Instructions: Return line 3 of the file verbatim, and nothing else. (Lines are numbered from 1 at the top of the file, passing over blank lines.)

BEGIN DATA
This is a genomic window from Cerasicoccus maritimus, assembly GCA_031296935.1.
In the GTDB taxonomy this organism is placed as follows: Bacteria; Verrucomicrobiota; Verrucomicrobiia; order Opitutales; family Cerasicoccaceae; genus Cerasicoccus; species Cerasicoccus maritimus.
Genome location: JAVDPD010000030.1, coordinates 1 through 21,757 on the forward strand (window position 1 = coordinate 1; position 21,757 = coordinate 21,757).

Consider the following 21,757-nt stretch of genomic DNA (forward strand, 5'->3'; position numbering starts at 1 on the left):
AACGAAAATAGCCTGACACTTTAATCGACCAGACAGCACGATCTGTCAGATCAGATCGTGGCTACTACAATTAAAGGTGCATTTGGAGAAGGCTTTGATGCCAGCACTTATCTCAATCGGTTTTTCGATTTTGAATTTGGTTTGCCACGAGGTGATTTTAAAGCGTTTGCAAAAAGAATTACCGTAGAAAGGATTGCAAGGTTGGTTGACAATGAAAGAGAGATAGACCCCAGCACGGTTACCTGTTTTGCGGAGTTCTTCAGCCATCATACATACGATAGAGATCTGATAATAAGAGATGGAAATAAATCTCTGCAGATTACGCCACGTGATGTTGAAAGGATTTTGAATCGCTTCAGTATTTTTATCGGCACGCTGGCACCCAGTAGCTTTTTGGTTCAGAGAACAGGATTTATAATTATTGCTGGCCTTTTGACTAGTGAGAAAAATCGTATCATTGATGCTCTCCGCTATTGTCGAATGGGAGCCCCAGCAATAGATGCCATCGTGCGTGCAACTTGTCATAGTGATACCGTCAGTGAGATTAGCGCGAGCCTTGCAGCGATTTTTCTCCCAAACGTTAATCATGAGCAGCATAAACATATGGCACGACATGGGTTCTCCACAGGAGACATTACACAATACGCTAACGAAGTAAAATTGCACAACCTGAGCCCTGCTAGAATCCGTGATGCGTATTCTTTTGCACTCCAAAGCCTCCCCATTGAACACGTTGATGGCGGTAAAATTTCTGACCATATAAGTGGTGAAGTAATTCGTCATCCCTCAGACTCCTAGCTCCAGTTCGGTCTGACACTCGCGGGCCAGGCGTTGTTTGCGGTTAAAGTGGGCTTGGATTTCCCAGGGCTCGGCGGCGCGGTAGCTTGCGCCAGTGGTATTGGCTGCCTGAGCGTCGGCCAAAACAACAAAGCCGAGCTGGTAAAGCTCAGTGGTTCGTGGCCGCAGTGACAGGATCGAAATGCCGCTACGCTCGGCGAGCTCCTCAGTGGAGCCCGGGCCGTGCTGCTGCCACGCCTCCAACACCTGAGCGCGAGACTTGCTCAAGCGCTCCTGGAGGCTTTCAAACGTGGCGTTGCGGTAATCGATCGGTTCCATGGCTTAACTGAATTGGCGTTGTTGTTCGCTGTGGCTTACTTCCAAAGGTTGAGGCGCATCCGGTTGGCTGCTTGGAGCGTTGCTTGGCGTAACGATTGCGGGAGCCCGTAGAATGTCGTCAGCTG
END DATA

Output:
Genome location: JAVDPD010000030.1, coordinates 1 through 21,757 on the forward strand (window position 1 = coordinate 1; position 21,757 = coordinate 21,757).